Here's the Straight Scoop on Sleep
By Sandy Schroeder
Many of us struggle to get enough sleep, trying all sorts of tips, and turning to ineffective sleep medications to get relief.
Where Do You Fit?
- Are you drowsy every day?
- Do you only get 5 or 6 hours sleep a night?
- Is your sleep restless and disturbed?
- Do you go up and down with quality of sleep?
Harvard Health researchers have some good answers that may help you rest well.
Listen to your body - Let your body tell you when bedtime really is. When you are sleepy, drifting off may be easier. If the day's issues are still buzzing through your brain, take a minute and write them down. Then try some deep breathing to let everything go.
Go to bed at the same time each night - Once you have established the best bedtime for you, keep that time, even on weekends. When you do, you will find waking up is easier as the body's natural clock takes over, helping you get enough, but not too much sleep. When that bedtime becomes a habit, it will help your body wind down.
Create a soothing sleep haven - Remove all miscellaneous furniture and add an air filter to screen out noise and add fresh clean air. Use blackout drapes to eliminate light, and make sure your mattress and pillows are comfortable. Create a cool, quiet, dark sleep retreat that invites sleep.
Shut electronics down to wind down - Reduce the electronic stimulus, shutting down phones, tablets and other electronics two hours before bedtime. If you do use your phone or tablet, reduce blue light impact with Apple's Night Shift or Android's f.lux programs.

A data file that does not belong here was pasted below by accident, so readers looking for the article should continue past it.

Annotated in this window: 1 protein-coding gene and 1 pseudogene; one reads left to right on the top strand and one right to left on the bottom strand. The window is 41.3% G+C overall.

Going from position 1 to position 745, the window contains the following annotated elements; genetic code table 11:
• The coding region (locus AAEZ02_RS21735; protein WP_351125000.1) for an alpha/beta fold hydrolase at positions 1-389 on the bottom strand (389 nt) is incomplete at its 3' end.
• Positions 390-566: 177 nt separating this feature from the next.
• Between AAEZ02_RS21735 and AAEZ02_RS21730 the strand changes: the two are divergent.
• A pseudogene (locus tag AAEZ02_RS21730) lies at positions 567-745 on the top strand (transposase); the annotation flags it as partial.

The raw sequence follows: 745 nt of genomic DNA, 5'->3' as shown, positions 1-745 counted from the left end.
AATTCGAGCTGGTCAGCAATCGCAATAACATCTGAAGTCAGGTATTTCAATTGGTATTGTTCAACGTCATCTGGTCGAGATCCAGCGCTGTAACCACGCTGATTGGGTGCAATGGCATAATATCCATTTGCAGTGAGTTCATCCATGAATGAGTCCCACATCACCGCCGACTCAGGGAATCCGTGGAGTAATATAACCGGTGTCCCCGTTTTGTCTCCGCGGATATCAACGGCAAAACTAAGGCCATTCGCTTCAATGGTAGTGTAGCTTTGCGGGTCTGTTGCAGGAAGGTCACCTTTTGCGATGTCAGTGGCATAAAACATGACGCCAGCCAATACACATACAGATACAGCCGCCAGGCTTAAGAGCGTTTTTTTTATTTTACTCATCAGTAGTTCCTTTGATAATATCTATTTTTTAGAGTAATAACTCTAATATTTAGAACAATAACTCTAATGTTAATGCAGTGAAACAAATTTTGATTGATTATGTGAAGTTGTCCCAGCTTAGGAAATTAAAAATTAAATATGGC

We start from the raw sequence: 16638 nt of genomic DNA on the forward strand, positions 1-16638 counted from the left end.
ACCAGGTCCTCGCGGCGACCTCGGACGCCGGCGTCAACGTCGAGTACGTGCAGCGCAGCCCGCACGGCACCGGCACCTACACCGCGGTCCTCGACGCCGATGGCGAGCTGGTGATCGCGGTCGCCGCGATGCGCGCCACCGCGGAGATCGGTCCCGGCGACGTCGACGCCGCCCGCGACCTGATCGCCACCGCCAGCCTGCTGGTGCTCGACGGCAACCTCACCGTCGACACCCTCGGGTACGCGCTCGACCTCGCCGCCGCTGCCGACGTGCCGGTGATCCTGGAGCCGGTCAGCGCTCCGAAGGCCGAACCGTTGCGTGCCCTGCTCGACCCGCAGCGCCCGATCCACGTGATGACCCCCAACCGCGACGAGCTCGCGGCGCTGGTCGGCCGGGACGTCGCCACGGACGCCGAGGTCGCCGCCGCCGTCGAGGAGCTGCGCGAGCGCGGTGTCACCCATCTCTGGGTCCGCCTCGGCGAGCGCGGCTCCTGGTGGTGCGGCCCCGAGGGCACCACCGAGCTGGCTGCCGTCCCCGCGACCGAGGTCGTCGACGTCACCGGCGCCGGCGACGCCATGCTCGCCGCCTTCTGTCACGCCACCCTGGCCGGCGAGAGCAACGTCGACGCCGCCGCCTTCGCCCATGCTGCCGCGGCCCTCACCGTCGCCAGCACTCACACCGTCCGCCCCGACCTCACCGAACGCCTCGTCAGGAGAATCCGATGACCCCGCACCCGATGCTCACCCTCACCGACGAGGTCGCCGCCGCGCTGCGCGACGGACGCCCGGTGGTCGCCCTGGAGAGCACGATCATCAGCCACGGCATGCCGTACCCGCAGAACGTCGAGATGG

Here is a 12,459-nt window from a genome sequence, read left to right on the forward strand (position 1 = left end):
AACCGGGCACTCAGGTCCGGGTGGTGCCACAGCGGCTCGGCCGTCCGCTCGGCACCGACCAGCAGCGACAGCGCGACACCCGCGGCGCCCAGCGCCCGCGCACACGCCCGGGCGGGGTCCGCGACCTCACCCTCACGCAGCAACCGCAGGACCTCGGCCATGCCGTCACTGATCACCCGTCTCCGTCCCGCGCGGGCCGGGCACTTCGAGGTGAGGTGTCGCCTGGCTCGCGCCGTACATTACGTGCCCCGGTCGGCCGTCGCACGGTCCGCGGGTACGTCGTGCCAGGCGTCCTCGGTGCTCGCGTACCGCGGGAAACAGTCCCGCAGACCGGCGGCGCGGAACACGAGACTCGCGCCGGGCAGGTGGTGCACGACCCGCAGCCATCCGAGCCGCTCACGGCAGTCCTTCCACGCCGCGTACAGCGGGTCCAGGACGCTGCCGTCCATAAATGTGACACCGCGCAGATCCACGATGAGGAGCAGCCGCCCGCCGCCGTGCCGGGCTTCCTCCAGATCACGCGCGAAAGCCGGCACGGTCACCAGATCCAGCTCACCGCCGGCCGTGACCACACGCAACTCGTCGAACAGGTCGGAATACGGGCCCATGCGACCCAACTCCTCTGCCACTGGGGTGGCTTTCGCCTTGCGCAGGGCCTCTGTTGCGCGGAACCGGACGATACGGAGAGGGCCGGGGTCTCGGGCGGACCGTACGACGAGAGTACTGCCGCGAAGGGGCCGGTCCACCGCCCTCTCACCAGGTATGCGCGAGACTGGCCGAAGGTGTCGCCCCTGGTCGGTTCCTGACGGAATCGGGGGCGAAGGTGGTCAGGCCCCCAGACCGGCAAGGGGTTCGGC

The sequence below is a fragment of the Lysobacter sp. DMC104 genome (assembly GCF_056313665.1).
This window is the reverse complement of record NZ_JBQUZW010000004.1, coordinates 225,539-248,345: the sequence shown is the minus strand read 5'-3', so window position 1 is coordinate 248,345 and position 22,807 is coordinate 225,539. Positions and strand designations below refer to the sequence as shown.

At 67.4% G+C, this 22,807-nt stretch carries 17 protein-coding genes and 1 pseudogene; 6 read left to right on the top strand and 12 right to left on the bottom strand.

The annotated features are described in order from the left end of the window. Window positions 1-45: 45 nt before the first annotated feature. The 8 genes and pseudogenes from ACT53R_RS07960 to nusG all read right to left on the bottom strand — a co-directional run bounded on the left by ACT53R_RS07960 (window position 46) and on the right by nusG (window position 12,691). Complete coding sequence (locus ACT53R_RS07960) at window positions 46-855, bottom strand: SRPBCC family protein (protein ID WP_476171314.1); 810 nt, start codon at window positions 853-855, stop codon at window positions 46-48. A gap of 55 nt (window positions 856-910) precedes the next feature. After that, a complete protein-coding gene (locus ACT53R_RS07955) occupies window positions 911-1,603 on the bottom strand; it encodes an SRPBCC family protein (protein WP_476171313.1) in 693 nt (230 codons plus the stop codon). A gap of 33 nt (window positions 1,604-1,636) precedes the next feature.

Develop a comfortable schedule - When exercise, meals, work and leisure activities settle into a comfortable rhythm, your sleep patterns may smooth out, too.
Clean the slate - If you have medical issues, chronic pain or specific worries that interfere with sleep, take steps to find relief and positive solutions. Sometimes just knowing you are making an effort to improve things will help you sleep better.
Stop smoking - If you are still smoking, try one of the new effective resources out there and stop. See your doctor if you need more help to make it happen.
Limit caffeine - You may still enjoy your morning coffee, or tea, but you will sleep better if you cut off caffeine after lunch. Caffeine can stay in the system for up to 12 hours and make it tough to fall asleep.
Watch the drinks - Some people use alcohol to drift off to sleep at night, but later it may wake them up. Drink moderately and shut down alcohol at least two hours before bedtime.
If sleeplessness continues in spite of all of your efforts, see your doctor to discuss the issue and trace any other causes.
To learn more about your health, wellness, and fitness, see your local chiropractor at The Joint Chiropractic in Saint Peters, Mo.